Assessment is through a combination of coursework, practical crime scene assessments and examinations. These include open, pre-seen papers and closed traditional examinations. Coursework involves seminar papers, presentations, group projects and a 10,000-word dissertation. Full support is given to help you develop the necessary techniques.

Professional accreditation

Through their studies students can also gain professional accreditation that will directly assist them in the development of their employability prospects. For example:

  • Students can additionally gain professional accreditation from the Counter Fraud Professional Accreditation Board as an Accredited Counter Fraud Technician (ACFTech) or as an Accredited Counter Fraud Specialist (ACFS) by opting in to a short course, subject to additional requirements set down by the Counter Fraud Professional Accreditation Board. (A fee may apply)

The way you’re assessed may depend on the units you select. As a guide, students on this course last year were typically assessed as follows:

  • Year one students: 18% by written exams, 7% by practical exams and 75% by coursework
  • Year two students: 0% by written exams, 10% by practical exams and 90% by coursework
  • Year three students: 8% by written exams, 13% by practical exams and 79% by coursework

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Facilities & Features


The Institute of Criminal Justice Studies was founded in 1992 and has since grown to comprise 50 academic staff and more than 1,800 students. Now an internationally-renowned focal point for the multidisciplinary study of crime and criminal justice processes, it draws together expertise in criminological analysis, applied psychology, police governance and management, victimology, penology, risk and security.

Professional Links

Our extensive experience and close professional relationships with the police service and criminal justice agencies ensure that our courses reflect the changing needs of the profession. You may benefit from these links by hearing guest speakers, listening to leading-edge research and being helped to find professional work placements.

University Library

Modern, comfortable and a great learning environment, our library offers a wealth of information including 400,000 books, DVDs, maps and thousands of online ejournals and newspapers. Many electronic resources are available anywhere, 24/7 and our friendly staff are always on hand to help.

Budgeting for your studies

There are extra costs associated with studying, which you will need to consider when planning your expenditure.

Recommended texts:
If you wish to purchase recommended texts, rather than borrow from the University Library, the average price is £50-£60. You may be studying up to 6 units a year, each with a standard recommended text.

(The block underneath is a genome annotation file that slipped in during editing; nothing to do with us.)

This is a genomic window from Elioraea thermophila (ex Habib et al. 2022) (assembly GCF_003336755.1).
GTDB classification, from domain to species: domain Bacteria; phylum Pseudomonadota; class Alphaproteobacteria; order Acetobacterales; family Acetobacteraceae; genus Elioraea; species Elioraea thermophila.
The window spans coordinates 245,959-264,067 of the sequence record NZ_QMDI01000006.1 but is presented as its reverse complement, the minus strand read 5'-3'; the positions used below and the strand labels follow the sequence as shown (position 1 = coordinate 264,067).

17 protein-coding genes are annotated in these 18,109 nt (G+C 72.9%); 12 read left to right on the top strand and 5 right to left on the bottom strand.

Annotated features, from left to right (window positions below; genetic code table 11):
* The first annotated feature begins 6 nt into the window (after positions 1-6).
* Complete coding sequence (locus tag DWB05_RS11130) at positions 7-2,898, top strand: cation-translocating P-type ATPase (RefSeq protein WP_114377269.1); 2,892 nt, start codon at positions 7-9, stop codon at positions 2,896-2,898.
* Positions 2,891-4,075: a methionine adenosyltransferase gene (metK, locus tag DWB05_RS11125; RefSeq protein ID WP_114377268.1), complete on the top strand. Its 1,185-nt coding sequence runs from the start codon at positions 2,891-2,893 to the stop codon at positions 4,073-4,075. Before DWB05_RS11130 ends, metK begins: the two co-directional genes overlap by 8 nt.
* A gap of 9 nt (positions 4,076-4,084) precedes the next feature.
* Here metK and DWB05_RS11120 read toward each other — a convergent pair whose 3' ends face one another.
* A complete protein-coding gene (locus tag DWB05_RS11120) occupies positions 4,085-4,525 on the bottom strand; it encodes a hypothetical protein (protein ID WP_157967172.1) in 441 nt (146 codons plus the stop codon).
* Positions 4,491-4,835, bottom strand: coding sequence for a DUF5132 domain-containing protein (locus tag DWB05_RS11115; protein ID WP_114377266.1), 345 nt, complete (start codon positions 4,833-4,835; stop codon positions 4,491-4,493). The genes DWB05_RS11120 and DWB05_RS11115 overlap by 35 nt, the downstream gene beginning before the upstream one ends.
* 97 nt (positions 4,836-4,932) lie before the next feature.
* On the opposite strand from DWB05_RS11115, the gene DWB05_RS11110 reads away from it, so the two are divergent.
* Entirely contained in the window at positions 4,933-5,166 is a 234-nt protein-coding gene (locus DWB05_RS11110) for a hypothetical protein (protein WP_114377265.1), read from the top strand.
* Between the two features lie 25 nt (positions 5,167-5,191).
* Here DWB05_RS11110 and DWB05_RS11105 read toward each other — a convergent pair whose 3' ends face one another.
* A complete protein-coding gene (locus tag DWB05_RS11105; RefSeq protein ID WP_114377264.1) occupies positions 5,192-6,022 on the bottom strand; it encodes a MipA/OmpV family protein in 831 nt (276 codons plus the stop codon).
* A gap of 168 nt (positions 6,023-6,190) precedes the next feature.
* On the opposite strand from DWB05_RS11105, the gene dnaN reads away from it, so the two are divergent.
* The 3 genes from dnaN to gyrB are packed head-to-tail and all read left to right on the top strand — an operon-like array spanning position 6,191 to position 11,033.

General costs:
We recommend that you budget £75 a year for costs of photocopying, memory sticks, DVDs and CDs, printing charges, binding and specialist printing.

Final year project:
If your final year includes a major project, there could be cost for transport or accommodation related to your research activities. The amount will depend on the project you choose to develop.

Other costs to consider

For placements abroad, you will be required to pay for additional costs. These will vary depending on the placement and length of stay, ranging from £50 – £1,000 to cover travel, accommodation or subsistence.

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Careers & Opportunities

Career prospects

Career prospects
Where next?

This course combines criminology and cybercrime so can offer multiple opportunities for employment, both in terms of traditional criminology routes and in jobs that relate to the specialised knowledge acquired during the study of the course.

Roles you could take as a graduate include working:

  • for the police in specialised cybercrime/digital forensics related units
  • for public organisations as policy advisors
  • in the prison system
  • for private security firms and consultancies
  • for private auditing/digital investigations companies

Work experience

Work experience
Employment boosting opportunities

The course provides opportunities for a work placement with a relevant organisation.

Multiple opportunities will be sought for such placements This will include the High Tech Crime Unit of Hampshire Constabulary, which has agreed to provide such an opportunity for students of this course due to the ongoing collaboration with the Institute and the University.

These opportunities can carry credit as part of the Learning From Experience unit or via additional placement year as part of the four year sandwich degree option.

Career planning

Career planning

To make sure you take the right steps on your career path, we’re here to give you help, support and advice throughout your study. Even after you’ve graduated, we continue to give you support for up to five years.

Employers tell us that they want graduates to be able to demonstrate certain skills when they come out of university. Our courses take account of this. We make sure we prepare you for employment through work-related learning, projects, placements and working in simulated environments that are designed to prepare you for the working world.

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Apply now or visit us

Apply for 2018 entry

To apply, you'll need this course's UCAS code, which is at the top of this page, and the University of Portsmouth institution code – P80.

Apply now

After you apply, we'll invite you to an Applicant Experience Day where you’ll get to speak to lecturers and meet your future classmates.

Open Days for courses starting in 2019

Come to an Open Day and explore our course facilities, tour the campus and have a look around our halls of residence.

Book your Open Day

Admissions terms and conditions

When you accept an offer to study at the University of Portsmouth, you also agree to our terms and conditions as well as the University’s policies, rules and regulations. You should read and consider these before you apply.